I loved hearing Audrey and Bob Meisner’s testimony and I loved writing it up for Catholic papers. Here is it in the B.C. Catholic. An excerpt:
When one partner in a marriage commits adultery, finding healing may seem impossible, especially if the affair results in a pregnancy and the baby’s biological father is of a different race.
But Audrey and Bob Meisner, co-hosts of the Winnipeg-based Christian program “It’s a New Day,” told a conference at Saint Paul University recently the public fall from grace was difficult and painful, but God not only healed their marriage but also gave them a deeper experience of Christ’s love.
“Today is your day of breakthrough,” he told the multi-racial gathering of more than 50 couples from evangelical, Catholic, French, and English backgrounds at Covenant Marriage Conference sponsored by Denver-based Family Foundations International June 7-9. “Today is your tipping point. God desires to fix the things in your life that seem unfixable.”
Though Bob chose to forgive his wife and raise the mixed-race child as his own son, Audrey said she felt the judgment of those around her as if people taking Sharpie markers and painting an “X” over her. Their public role in Christian ministry made the failure even worse.
Repentance comes in layers, as does forgiveness, they discovered. Healing of the heart is a journey they experienced together.
Audrey was afraid of punishment, shame, and ridicule when she first told Bob about the adultery. “I went into performance. I would do everything perfectly to show how sorry I was. That performance was rooted in fear.”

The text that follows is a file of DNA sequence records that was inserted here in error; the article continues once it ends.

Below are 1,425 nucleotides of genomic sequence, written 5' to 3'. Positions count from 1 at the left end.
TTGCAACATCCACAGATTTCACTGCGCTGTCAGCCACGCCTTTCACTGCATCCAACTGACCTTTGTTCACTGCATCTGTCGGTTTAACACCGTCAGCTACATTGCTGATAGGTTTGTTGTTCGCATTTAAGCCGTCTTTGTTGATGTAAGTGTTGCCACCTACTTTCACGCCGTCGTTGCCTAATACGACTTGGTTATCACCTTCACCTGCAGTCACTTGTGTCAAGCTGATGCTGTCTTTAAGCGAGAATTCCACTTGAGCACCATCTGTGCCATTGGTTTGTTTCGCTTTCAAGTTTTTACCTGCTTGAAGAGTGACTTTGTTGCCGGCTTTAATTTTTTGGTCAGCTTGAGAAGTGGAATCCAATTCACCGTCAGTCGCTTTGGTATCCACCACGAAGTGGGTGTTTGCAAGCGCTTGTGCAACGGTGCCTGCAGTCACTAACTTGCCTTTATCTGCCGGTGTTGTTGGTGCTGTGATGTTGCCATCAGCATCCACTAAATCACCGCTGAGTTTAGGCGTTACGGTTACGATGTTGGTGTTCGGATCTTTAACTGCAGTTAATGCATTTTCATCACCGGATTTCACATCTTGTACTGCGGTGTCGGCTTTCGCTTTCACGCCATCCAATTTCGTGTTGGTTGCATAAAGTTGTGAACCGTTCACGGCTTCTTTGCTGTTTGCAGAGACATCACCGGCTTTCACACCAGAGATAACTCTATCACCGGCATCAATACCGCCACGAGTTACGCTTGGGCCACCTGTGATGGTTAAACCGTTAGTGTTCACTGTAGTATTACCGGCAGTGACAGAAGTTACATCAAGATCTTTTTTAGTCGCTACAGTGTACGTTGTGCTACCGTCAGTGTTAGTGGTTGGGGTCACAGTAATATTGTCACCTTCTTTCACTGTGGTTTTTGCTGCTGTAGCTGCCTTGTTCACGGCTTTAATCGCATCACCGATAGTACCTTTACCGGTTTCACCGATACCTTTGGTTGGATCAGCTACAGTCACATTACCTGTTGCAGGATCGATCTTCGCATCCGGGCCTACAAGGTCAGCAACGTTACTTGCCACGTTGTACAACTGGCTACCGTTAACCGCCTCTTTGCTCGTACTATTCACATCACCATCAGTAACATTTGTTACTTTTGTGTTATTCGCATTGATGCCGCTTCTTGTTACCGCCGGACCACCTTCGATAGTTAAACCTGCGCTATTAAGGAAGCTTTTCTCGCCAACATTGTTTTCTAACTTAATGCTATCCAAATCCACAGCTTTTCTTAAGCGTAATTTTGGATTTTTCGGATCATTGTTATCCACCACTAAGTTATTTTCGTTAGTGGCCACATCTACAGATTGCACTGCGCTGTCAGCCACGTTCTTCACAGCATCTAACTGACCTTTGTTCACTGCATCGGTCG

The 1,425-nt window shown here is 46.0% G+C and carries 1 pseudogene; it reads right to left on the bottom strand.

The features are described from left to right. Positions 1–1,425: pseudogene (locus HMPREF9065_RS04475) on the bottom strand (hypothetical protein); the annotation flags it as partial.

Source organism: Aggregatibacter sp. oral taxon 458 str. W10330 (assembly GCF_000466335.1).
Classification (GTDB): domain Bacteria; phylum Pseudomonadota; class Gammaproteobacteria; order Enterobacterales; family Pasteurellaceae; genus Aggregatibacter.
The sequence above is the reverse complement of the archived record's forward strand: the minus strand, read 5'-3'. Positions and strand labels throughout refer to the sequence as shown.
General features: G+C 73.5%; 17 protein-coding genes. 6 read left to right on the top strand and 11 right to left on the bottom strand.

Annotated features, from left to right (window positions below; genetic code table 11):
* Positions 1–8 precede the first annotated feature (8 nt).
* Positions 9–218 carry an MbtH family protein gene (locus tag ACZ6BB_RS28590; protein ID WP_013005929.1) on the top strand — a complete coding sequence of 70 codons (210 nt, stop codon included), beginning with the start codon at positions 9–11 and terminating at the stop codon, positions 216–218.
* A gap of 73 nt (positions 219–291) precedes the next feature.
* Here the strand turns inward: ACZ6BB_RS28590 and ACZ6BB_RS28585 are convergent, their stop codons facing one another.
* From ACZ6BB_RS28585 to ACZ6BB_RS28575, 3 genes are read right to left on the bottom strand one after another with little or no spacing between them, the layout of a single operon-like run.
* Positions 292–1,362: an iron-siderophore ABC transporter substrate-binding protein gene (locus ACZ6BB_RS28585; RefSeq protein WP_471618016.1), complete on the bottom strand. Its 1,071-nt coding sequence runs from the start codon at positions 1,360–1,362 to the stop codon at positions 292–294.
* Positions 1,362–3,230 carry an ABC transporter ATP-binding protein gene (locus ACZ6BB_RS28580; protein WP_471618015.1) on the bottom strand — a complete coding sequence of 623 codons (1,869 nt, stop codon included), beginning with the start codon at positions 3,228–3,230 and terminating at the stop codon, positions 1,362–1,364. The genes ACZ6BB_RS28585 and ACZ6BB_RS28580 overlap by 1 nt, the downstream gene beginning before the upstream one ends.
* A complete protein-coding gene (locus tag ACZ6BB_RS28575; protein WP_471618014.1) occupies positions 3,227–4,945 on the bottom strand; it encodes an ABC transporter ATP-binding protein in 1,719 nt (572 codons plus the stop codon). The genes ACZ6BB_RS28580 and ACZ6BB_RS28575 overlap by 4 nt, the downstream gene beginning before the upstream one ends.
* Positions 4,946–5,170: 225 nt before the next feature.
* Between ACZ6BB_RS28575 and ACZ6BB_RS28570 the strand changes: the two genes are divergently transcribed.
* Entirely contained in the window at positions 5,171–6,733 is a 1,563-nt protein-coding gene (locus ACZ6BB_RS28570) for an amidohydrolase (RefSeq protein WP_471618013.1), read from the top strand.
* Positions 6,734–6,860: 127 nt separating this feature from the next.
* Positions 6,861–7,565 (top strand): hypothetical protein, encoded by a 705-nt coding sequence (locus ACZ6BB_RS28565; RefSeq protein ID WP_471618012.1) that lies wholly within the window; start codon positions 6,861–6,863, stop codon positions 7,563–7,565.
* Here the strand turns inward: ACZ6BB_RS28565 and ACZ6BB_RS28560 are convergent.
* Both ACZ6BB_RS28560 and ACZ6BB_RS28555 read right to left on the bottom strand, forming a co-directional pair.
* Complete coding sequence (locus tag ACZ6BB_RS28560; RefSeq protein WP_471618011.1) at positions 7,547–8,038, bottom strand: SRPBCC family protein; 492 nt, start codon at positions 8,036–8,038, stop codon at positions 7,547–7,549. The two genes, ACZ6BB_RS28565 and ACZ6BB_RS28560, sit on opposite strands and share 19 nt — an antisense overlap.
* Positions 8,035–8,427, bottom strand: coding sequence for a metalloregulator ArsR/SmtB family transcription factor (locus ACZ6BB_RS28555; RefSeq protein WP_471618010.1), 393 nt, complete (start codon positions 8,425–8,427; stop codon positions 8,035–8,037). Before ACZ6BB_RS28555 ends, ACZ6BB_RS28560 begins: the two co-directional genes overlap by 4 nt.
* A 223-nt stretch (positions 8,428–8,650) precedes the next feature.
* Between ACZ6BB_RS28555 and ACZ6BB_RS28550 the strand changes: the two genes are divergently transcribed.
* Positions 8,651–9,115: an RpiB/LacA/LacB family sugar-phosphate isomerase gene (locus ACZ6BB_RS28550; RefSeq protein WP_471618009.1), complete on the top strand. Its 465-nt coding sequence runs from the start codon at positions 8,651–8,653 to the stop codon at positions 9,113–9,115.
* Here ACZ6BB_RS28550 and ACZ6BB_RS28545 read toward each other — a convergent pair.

Bob also went into performance mode, putting up barriers around his feelings and trying to control things while dealing with the devastating new reality. He said performance is necessary for a season so couples do not hurt each other further and show they prefer each other by modifying their behaviour. But no one can permanently live like that.
“It gets very tiring having to obey the letter of the law,” he said. “We want to enjoy the benefits of the marriage rather than keep each other on the straight and narrow.”
We gravitate to pleasure, Audrey said. “I didn’t want to behave for Bob. I wanted to desire Bob.” But she found herself thinking of the other man because she entertained the wrongful belief that her adulterous relationship had been pleasurable.
“The Bible makes it clear that sin is pain,” she said, noting the massive pain her adultery brought her husband, children, family, and community.
“If I have a new belief in my heart and convince myself sin equals pain, I will avoid sin,” she said. “Instead of trying so hard not to want it, why not convince your heart it is painful.”
Bob admitted he had issues of forgiveness to work through and he plunged into depression. The dysfunction in their marriage went on for two years after the adultery.